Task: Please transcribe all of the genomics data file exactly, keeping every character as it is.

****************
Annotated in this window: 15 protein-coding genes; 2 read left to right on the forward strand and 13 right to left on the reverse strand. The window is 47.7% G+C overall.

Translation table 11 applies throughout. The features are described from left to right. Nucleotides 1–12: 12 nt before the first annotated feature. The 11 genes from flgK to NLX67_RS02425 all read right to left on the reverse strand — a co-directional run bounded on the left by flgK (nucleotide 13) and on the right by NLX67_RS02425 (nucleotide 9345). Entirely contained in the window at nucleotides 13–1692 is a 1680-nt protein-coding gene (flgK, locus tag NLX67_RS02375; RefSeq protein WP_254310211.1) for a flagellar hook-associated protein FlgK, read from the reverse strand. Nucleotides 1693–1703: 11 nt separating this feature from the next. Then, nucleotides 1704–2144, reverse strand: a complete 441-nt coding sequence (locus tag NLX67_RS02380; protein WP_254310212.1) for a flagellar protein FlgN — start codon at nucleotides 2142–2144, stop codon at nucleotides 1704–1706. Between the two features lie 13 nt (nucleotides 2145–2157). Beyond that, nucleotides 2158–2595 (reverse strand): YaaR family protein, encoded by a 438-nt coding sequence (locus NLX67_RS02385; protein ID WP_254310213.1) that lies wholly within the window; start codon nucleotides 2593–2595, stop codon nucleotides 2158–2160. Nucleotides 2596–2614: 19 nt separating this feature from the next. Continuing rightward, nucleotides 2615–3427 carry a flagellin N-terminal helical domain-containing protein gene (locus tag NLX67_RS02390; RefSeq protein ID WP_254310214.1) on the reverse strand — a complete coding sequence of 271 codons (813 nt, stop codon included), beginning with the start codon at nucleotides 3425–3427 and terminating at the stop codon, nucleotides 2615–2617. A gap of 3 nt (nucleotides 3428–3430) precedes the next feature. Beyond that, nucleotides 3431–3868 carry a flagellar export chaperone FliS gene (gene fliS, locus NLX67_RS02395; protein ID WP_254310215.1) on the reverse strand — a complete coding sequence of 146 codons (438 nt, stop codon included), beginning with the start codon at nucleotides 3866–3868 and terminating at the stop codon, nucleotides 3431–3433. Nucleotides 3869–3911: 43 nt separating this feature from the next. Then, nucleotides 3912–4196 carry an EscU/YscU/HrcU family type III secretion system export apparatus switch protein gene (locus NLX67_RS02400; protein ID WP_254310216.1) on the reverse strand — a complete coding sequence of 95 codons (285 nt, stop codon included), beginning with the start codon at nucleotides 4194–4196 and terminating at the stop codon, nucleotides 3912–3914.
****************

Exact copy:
Annotated in this window: 15 protein-coding genes; 2 read left to right on the forward strand and 13 right to left on the reverse strand. The window is 47.7% G+C overall.

Translation table 11 applies throughout. The features are described from left to right. Nucleotides 1–12: 12 nt before the first annotated feature. The 11 genes from flgK to NLX67_RS02425 all read right to left on the reverse strand — a co-directional run bounded on the left by flgK (nucleotide 13) and on the right by NLX67_RS02425 (nucleotide 9345). Entirely contained in the window at nucleotides 13–1692 is a 1680-nt protein-coding gene (flgK, locus tag NLX67_RS02375; RefSeq protein WP_254310211.1) for a flagellar hook-associated protein FlgK, read from the reverse strand. Nucleotides 1693–1703: 11 nt separating this feature from the next. Then, nucleotides 1704–2144, reverse strand: a complete 441-nt coding sequence (locus tag NLX67_RS02380; protein WP_254310212.1) for a flagellar protein FlgN — start codon at nucleotides 2142–2144, stop codon at nucleotides 1704–1706. Between the two features lie 13 nt (nucleotides 2145–2157). Beyond that, nucleotides 2158–2595 (reverse strand): YaaR family protein, encoded by a 438-nt coding sequence (locus NLX67_RS02385; protein ID WP_254310213.1) that lies wholly within the window; start codon nucleotides 2593–2595, stop codon nucleotides 2158–2160. Nucleotides 2596–2614: 19 nt separating this feature from the next. Continuing rightward, nucleotides 2615–3427 carry a flagellin N-terminal helical domain-containing protein gene (locus tag NLX67_RS02390; RefSeq protein ID WP_254310214.1) on the reverse strand — a complete coding sequence of 271 codons (813 nt, stop codon included), beginning with the start codon at nucleotides 3425–3427 and terminating at the stop codon, nucleotides 2615–2617. A gap of 3 nt (nucleotides 3428–3430) precedes the next feature. Beyond that, nucleotides 3431–3868 carry a flagellar export chaperone FliS gene (gene fliS, locus NLX67_RS02395; protein ID WP_254310215.1) on the reverse strand — a complete coding sequence of 146 codons (438 nt, stop codon included), beginning with the start codon at nucleotides 3866–3868 and terminating at the stop codon, nucleotides 3431–3433. Nucleotides 3869–3911: 43 nt separating this feature from the next. Then, nucleotides 3912–4196 carry an EscU/YscU/HrcU family type III secretion system export apparatus switch protein gene (locus NLX67_RS02400; protein ID WP_254310216.1) on the reverse strand — a complete coding sequence of 95 codons (285 nt, stop codon included), beginning with the start codon at nucleotides 4194–4196 and terminating at the stop codon, nucleotides 3912–3914.